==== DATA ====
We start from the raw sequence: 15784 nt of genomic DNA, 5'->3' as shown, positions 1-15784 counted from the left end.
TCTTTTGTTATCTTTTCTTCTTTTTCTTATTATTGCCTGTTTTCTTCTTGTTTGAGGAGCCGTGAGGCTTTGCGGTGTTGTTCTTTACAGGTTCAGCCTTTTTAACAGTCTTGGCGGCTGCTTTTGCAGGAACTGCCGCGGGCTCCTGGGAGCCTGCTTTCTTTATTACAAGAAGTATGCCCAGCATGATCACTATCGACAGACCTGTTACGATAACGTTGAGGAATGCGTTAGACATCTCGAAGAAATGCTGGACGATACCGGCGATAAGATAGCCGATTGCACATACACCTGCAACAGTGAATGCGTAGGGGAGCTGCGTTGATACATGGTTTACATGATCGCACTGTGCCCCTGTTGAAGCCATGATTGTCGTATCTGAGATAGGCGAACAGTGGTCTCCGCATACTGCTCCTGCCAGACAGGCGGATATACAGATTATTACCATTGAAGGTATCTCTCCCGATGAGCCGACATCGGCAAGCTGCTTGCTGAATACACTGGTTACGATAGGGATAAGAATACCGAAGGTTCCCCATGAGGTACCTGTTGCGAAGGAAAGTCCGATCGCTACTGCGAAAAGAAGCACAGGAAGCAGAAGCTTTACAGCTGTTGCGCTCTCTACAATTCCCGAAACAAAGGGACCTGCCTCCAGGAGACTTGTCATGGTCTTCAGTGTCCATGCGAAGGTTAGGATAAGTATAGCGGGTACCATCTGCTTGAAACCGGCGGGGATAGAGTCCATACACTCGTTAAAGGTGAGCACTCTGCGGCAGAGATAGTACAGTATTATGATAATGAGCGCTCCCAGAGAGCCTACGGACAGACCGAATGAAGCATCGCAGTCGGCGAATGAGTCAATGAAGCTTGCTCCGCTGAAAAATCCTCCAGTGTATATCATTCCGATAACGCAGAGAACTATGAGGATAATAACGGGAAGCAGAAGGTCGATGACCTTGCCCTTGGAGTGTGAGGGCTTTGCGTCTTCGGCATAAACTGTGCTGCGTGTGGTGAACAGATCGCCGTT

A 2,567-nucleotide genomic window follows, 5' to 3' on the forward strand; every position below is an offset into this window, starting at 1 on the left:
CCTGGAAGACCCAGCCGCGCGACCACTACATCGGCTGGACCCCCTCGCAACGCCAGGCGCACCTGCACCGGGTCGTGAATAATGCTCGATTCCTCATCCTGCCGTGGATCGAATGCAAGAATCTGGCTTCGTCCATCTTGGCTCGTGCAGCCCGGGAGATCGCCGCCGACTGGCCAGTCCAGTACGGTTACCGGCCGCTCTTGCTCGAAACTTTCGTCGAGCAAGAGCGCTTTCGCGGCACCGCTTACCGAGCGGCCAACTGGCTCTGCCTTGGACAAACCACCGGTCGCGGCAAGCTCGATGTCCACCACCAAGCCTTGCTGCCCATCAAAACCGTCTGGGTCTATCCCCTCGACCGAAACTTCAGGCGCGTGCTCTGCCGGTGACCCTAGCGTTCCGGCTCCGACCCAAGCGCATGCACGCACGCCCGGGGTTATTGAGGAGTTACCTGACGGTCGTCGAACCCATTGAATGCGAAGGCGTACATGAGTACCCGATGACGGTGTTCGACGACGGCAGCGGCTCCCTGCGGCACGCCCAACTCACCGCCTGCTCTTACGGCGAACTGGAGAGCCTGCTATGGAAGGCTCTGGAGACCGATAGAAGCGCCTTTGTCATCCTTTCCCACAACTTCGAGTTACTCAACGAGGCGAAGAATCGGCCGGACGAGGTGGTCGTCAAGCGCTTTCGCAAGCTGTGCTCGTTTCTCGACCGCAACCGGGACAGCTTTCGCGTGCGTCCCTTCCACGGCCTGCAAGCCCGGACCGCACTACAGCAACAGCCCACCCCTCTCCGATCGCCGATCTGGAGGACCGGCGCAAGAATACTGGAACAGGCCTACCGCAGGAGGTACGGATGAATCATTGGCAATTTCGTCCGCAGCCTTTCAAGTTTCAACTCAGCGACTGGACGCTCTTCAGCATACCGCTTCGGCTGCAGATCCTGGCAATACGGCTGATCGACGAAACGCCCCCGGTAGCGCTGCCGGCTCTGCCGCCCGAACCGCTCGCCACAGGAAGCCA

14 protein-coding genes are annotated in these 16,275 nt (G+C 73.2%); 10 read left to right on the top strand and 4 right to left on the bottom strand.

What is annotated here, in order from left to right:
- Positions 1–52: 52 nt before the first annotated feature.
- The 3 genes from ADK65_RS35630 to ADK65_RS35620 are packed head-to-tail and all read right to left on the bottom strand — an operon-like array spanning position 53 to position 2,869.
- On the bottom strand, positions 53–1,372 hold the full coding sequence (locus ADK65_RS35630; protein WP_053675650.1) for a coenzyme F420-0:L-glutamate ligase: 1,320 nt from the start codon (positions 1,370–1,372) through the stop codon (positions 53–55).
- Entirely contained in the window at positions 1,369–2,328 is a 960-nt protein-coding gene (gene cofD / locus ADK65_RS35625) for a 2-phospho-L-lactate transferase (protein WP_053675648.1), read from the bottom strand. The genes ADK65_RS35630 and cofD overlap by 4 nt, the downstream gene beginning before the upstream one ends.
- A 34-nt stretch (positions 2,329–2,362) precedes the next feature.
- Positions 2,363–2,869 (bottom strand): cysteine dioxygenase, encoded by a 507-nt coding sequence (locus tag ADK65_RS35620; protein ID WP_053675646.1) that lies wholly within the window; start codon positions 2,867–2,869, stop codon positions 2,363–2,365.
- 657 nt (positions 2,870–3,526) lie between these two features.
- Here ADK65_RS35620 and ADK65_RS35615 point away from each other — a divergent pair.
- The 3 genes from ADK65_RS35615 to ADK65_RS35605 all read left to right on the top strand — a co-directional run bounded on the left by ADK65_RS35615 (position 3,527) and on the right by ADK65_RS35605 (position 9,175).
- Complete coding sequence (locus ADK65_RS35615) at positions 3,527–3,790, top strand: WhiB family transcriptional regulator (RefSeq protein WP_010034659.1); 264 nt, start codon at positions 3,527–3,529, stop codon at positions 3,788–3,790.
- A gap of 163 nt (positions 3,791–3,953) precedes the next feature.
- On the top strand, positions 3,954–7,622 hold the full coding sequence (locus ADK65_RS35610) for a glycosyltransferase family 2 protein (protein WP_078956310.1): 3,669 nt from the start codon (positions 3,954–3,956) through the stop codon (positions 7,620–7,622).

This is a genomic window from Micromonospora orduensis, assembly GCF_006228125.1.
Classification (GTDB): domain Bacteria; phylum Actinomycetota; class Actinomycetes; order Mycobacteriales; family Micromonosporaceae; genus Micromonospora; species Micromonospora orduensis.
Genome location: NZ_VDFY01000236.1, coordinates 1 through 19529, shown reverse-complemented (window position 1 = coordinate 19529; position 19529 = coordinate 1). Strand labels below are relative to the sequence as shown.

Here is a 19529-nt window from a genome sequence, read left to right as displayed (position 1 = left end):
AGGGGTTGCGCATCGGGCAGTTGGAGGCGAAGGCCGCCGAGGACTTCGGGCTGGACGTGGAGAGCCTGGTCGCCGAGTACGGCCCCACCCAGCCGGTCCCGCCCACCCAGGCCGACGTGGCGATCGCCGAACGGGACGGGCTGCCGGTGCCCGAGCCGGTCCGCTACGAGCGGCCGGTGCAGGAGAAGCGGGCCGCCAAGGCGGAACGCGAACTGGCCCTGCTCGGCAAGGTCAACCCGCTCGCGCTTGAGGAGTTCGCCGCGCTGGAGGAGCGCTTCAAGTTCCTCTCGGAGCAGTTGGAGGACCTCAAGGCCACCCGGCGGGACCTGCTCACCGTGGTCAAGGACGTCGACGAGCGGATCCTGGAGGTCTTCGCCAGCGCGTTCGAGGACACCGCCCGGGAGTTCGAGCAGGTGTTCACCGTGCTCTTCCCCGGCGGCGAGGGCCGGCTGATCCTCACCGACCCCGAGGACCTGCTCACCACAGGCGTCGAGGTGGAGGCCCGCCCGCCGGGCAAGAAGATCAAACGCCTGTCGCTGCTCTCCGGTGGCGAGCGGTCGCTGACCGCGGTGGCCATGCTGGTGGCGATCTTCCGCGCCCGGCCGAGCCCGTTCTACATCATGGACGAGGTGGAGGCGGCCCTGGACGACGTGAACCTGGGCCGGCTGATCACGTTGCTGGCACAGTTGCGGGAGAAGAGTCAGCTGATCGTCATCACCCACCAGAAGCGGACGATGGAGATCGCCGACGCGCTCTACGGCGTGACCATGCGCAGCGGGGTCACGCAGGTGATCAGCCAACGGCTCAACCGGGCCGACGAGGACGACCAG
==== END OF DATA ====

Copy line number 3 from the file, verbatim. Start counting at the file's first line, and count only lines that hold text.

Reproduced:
A 2,567-nucleotide genomic window follows, 5' to 3' on the forward strand; every position below is an offset into this window, starting at 1 on the left: